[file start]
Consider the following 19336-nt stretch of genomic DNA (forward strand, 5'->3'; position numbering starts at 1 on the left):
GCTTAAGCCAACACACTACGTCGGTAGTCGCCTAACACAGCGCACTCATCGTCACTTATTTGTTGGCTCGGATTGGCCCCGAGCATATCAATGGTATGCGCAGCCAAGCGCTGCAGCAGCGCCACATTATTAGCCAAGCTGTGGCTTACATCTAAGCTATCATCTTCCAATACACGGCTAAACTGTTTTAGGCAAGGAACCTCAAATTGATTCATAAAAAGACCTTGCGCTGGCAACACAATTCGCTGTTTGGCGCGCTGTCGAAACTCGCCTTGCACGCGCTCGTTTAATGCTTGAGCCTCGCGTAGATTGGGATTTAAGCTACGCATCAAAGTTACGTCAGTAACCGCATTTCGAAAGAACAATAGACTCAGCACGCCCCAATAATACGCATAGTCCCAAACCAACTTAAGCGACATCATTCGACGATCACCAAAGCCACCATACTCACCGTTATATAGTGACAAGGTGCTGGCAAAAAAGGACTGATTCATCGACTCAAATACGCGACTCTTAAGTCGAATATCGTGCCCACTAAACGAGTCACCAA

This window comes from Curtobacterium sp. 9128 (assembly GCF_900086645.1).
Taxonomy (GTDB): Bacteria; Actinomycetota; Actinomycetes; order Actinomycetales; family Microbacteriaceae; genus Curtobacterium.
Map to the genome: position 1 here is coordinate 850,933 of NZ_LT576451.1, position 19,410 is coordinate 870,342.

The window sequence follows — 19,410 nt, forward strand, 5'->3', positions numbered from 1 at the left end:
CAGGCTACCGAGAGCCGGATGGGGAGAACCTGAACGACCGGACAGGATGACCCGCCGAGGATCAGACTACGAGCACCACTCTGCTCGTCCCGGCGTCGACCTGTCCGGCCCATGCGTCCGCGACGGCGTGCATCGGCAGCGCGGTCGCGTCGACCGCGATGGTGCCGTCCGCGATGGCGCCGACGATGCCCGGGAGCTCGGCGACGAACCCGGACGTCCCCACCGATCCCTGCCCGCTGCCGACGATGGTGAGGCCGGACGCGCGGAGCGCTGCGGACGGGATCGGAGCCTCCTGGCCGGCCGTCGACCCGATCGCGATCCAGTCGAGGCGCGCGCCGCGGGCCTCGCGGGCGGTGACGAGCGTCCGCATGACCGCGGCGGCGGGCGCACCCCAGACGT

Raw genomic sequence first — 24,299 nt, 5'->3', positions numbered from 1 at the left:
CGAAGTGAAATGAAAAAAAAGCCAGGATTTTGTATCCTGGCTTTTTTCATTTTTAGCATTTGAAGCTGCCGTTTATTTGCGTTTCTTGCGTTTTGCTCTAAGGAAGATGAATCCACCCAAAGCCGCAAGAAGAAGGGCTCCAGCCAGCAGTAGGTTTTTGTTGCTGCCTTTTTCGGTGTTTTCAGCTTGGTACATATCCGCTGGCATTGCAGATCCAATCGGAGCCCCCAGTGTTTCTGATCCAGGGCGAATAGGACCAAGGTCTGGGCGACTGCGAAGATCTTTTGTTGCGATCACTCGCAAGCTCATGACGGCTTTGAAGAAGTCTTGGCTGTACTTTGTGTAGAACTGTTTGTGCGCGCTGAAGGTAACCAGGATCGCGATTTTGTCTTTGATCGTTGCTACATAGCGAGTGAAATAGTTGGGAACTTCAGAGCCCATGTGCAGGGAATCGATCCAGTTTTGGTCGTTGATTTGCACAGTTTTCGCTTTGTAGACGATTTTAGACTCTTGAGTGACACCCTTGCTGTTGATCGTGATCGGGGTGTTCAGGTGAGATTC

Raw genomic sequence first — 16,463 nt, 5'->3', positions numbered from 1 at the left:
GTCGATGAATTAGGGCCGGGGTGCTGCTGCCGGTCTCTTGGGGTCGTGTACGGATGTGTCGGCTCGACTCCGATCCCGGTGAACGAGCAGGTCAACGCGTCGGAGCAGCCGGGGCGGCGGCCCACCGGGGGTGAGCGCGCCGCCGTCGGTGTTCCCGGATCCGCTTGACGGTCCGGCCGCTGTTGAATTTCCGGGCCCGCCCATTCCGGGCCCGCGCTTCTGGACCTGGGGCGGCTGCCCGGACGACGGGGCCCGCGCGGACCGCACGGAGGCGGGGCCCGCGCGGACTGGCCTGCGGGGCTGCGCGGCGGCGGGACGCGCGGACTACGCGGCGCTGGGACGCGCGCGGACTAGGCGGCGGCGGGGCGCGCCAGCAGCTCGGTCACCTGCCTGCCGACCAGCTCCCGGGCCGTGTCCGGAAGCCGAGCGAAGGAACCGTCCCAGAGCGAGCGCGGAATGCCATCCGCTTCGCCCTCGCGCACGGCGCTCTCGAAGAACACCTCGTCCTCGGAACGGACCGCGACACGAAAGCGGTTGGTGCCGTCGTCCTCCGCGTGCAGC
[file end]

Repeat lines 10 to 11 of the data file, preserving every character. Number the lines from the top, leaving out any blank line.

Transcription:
Raw genomic sequence first — 16,463 nt, 5'->3', positions numbered from 1 at the left:
GTCGATGAATTAGGGCCGGGGTGCTGCTGCCGGTCTCTTGGGGTCGTGTACGGATGTGTCGGCTCGACTCCGATCCCGGTGAACGAGCAGGTCAACGCGTCGGAGCAGCCGGGGCGGCGGCCCACCGGGGGTGAGCGCGCCGCCGTCGGTGTTCCCGGATCCGCTTGACGGTCCGGCCGCTGTTGAATTTCCGGGCCCGCCCATTCCGGGCCCGCGCTTCTGGACCTGGGGCGGCTGCCCGGACGACGGGGCCCGCGCGGACCGCACGGAGGCGGGGCCCGCGCGGACTGGCCTGCGGGGCTGCGCGGCGGCGGGACGCGCGGACTACGCGGCGCTGGGACGCGCGCGGACTAGGCGGCGGCGGGGCGCGCCAGCAGCTCGGTCACCTGCCTGCCGACCAGCTCCCGGGCCGTGTCCGGAAGCCGAGCGAAGGAACCGTCCCAGAGCGAGCGCGGAATGCCATCCGCTTCGCCCTCGCGCACGGCGCTCTCGAAGAACACCTCGTCCTCGGAACGGACCGCGACACGAAAGCGGTTGGTGCCGTCGTCCTCCGCGTGCAGC